September/October 2015 Issue
The Arkansas Governor’s Quality Award allows companies to identify strengths and learn about new growth opportunities. The 2015 recipients will be announced Sept. 15.
Photography courtesy of Arkansas State Chamber of Commerce
and Baldor Electric co.
Top photo: Leaders in Excellence – Baldor Electric Co. received many development opportunities after winning the Governor’s Quality Award.
Applying for the Arkansas Governor’s Quality Award last year allowed officials at Baldor Electric Co. in Fort Smith to identify their strengths and to seek opportunities for improvement. And, winning the top award took it all a few steps further.
“The process for applying, the initial training by the Arkansas governor’s team, the collaborative preparation of the extensive submission by the Baldor team and the intense on-site assessment of how well the model is integrated into our company all provided a wealth of learning for our organization,” said Myla Petree, director of quality at Baldor, a member of the power and automation technologies collective, ABB Group. The company received the Governor’s Quality Award for Performance Excellence in 2014.
On Sept. 15, a new class of Arkansas organizations will understand the benefits that past award recipients have experienced when the 2015 Governor’s Quality Award winners are announced.
Sue Weatter, program director of the Governor’s Quality Award and executive director of Arkansas Institute for Performance Excellence, which administers the award in partnership with the Arkansas State Chamber of Commerce, said the program is not a competition because multiple companies may win at each of the four award levels: Challenge, Commitment, Achievement and Governor’s Award for Performance Excellence.
Instead, the growth and success of an organization is measured, and organizations may continue to pursue higher award levels in subsequent years. For example, two other organizations — Conway Regional Health System in Conway and J.V. Manufacturing Co., Inc. in Springdale — received the top honor of Performance Excellence in 2014. Twenty-eight organizations received other award levels last year.
Even though multiple companies may receive awards, the application and assessment processes can be rigorous.
“Each award application is assessed by a team of examiners — professionals from across Arkansas — who volunteer to serve,” Weatter said. “Examiners receive training from AIPE and can spend 50 to 100 hours assessing an application and determining award level. A one-day site visit is optional at the Achievement Award level. A two-and-a-half day [visit] is required at the Governor’s level. A panel of judges reviews the award-level decision of the examiner teams before applicants are notified.”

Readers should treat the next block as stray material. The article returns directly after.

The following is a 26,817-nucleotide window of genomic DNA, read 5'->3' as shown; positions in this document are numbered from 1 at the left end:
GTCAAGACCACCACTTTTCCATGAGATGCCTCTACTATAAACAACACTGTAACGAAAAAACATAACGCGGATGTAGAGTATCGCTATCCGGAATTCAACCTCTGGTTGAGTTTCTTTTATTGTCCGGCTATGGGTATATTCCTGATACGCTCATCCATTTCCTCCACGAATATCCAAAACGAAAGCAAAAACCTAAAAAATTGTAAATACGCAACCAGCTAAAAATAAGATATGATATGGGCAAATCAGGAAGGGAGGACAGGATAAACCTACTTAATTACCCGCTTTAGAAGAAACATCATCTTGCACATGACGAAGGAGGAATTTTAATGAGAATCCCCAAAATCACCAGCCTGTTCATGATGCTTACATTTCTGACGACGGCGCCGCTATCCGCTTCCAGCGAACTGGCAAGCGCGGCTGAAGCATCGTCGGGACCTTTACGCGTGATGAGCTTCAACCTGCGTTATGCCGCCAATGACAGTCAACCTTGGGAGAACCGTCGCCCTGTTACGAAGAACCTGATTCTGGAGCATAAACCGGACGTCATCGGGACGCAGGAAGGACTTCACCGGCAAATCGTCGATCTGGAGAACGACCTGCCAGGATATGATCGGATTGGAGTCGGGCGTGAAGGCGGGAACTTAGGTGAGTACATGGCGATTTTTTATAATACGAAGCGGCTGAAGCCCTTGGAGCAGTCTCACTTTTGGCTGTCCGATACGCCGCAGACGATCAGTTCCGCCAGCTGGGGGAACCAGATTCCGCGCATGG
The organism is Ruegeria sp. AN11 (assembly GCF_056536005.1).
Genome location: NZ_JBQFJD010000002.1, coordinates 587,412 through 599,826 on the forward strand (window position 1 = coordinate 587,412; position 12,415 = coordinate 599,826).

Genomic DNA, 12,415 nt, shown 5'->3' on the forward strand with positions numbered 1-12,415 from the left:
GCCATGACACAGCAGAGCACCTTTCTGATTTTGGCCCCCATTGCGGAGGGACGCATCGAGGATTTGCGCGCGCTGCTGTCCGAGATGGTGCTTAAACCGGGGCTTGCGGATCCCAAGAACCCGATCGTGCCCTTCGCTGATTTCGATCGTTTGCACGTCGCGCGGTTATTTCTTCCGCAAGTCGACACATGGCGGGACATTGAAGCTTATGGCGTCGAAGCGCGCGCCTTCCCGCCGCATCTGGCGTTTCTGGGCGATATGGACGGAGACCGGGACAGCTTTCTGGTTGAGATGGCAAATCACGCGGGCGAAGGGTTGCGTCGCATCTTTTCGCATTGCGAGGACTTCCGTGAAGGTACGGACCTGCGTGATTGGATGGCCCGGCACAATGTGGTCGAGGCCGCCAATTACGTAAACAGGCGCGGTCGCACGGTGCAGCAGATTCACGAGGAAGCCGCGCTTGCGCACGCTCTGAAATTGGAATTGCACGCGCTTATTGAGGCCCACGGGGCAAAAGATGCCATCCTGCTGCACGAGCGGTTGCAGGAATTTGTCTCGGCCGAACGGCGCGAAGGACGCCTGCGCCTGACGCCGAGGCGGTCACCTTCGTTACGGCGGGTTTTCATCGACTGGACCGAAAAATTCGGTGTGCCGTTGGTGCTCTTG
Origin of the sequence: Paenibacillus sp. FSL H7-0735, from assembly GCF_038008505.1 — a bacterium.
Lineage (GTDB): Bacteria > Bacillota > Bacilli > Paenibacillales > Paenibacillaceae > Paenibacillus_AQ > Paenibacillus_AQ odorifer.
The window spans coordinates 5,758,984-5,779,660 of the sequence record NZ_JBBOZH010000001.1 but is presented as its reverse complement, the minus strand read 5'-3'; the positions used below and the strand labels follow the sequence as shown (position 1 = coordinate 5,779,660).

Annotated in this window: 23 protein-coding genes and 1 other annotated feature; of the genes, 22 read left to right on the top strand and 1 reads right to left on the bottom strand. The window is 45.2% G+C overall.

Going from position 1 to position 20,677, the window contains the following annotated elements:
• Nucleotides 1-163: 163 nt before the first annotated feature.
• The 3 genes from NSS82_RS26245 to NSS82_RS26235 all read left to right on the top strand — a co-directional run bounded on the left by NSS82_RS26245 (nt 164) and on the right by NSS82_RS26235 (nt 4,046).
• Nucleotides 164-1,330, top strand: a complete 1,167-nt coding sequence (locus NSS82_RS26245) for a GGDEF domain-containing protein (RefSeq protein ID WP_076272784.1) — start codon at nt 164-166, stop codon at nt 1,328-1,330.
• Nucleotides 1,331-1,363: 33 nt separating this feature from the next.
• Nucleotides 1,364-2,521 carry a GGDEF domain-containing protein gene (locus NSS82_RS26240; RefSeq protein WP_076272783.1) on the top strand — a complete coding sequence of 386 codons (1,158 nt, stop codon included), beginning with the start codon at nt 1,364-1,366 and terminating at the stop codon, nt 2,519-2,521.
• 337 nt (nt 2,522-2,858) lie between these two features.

Organizations are assessed in leadership, strategy, customer focus, workforce focus, knowledge management, operations, results and more.
Award criteria follow the framework of the Malcolm Baldrige National Quality Award, established by Congress in 1987 to commemorate the former U.S. Secretary of Commerce.
“At the end of the award cycle, each applicant receives a feedback report with strengths and opportunity for improvement from the team of examiners who assessed their application,” Weatter said. “The feedback report can be used for strategic planning, gap analysis or other process-improvement methods. There are companies who apply for this award that tell me the award and recognition is good, but it’s the improvement that comes from writing the application and receiving feedback that is the real return on investment.”
According to AIPE’s website, award recipients often see improvement in stock value, income, sales, employment and assets. Recipients receive training, assessment and education in overall quality improvement, as well as public recognition and assistance in preparing for other certifications and awards, including the national quality award.
“Achieving the award complemented our strategy to continually increase the value of our products, as perceived by our customers,” Petree said.
When Baldor began its application process, Petree said she knew the company’s leadership team would benefit from the “fresh-eyes perspective” of the AIPE assessment team.
“By looking at our business in the way that is unique to the Baldrige model, we were able to identify opportunities and to enhance our processes ourselves, even before we received the final report from the assessment team,” she said.
“Participating in the process and understanding the comprehensive report from the Arkansas governor’s assessment team quickly validated the things we do very well,” she continued. “The Baldor team also learned key areas where we could further strengthen our business model, based on a universally recognized model for world-class quality, the Baldrige criteria. Going through the submission process brought top leadership in our organization together and aligned expectations around key ways we can positively shape our business.”